Move Over For Blake

Move Over for Blake

I remember the first time I met tow operator Blake Gresham. I meet a lot of people, especially tow drivers, so the fact that I remember meeting Blake as clearly as I do is a testament to the person he was. We were at City Hall discussing new tow regulations. Not exactly the kind of place you would expect to see an 18-year-old kid with a big smile on his face. But Blake was young, and smiling and happy. He seemed happy to be a tow operator and happy to help his dad run the family busi- ness, GT Towing in Smithville, Mo.

A few weeks later, on August 27, 2012, Blake was killed while helping a stranded motorist on the side of the roadway.

Blake’s death was a tragedy. However, even more tragic, the story of a tow operator killed in the line of duty seems to be commonplace these days. Reports estimate that there were in excess of 30 towers killed in the line of duty in 2012 alone. A few weeks after Blake was killed, tow operator William Houck was killed in Ohio as he was hooking a disabled car. That same day, another Ohio tow truck driver was hit and injured while changing a tire. One month later, tow operator Faapuna Manu was killed while assisting a stranded motorist in California. A few weeks after that, tow operator Jason Halstead was killed while assisting a motorist in Wash- ington.

There are laws in place designed to protect tow operators and other emergency personnel working on the roadways. These “Move Over Laws” typically require motorists to move over and change lanes or, at a minimum, slow down when they observe an emergency vehicle. Move Over Laws are nothing new. In 1994, paramedic James Gar- cia was struck and injured while as- sisting an individual in South Caro- lina. When Garcia (as opposed to the striking motorist) was found at fault, South Carolina became one of the first states to pass a Move Over Law. Since then, 49 states have passed Move Over Laws.

Missouri’s Move Over Law is pretty typical. It states that “upon approaching a stationary vehicle displaying red or red and blue lights … the driver of every motor vehicle shall (1) proceed with due caution and yield the right of way, if possible with due regard to safety and traffic conditions, by making a lane change into a lane not adjacent to that of the stationary vehicle … or (2) proceed with due caution and reduce the speed of the vehicle, maintaining a safe speed for road conditions, if changing lanes would be unsafe or impossible.” Fortunately, Missouri’s Move Over Law specifically includes tow trucks and wreckers within the law. Missouri is not alone in protecting tow truck operators, many other states also offer towers this protection.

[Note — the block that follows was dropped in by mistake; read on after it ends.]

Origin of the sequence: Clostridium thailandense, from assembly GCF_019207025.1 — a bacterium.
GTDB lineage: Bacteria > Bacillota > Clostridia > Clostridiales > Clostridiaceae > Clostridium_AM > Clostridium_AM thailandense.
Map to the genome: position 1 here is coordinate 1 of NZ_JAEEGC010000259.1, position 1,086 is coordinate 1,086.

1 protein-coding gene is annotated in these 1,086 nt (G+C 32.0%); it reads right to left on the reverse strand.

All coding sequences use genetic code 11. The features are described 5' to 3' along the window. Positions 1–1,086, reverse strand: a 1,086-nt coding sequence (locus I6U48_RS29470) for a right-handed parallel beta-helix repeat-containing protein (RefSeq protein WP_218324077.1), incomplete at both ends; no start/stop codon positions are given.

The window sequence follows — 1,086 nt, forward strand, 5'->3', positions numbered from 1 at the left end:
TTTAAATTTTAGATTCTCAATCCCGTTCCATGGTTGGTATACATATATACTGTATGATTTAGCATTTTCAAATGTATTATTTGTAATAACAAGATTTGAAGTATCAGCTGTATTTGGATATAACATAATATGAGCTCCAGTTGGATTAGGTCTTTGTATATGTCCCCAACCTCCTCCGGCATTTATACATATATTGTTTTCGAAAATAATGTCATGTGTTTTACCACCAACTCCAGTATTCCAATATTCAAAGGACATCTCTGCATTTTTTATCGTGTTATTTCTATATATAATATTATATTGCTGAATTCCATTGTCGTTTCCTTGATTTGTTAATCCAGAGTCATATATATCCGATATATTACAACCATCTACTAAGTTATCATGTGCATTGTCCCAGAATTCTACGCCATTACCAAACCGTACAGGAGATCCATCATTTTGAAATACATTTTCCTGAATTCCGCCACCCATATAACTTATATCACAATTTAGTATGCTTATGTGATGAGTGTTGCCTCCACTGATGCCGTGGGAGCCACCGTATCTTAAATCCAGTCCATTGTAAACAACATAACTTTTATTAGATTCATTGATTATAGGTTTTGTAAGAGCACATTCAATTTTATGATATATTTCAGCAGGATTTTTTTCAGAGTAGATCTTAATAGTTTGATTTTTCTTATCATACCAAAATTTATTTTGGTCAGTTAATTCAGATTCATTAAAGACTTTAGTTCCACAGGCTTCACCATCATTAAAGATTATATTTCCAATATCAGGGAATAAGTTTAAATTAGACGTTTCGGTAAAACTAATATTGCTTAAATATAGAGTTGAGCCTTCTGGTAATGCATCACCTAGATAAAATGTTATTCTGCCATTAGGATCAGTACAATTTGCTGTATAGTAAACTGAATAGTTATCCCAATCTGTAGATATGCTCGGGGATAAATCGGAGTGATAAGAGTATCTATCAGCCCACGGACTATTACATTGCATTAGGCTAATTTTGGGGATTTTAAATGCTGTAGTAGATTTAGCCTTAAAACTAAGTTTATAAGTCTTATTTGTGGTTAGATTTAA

However, some states do not specifically include towing and re-covery vehicles and instead require oncoming vehicles to move over or slow down only when approaching “emergency vehicles.” Whether a tow truck qualifies as an “emergency vehicle” often times leads to confusing, and conflicting, opinions.

Regardless of whether a state’s Move Over Law specifically includes tow operators, one thing is certain: tow operators continue to die in the line of duty. Dave Vaughn of D & A Towing stated that after the recent accidents involving the Ohio tow truck operators that “It’s no exaggeration that every night when I go home and open up the ‘tow411’ web-site, another driver has been hit or killed somewhere on the side of the road trying to do their job.” Vaughn says that many Ohio drivers ignore the Move Over Law and instead move closer to an accident scene so curious drivers can observe what happened.

The only obvious fix to this growing problem is to increase awareness for Move Over Laws and the risks that tow operators face ev-ery day on the roadway. James and Amy Gresham, Blake’s parents and owners of GT Tow, have founded a non-profit entity called “Move Over For Blake” in hopes of doing exactly this. Since Blake’s death in August, the Greshams have visited tow shows and held other events selling “Move Over For Blake” merchandise. Information regarding purchasing these materials can be obtained by emailing Amy Gresham at All of the profits from the sale of “Move Over for Blake” merchandise will be used to promote the Move Over Law and raise public safety awareness for towers and other emergency personnel on the roadways.

In the meantime, encourage everyone to Move Over for Blake and the families of all the other tow operators and emergency personnel working on our roadways.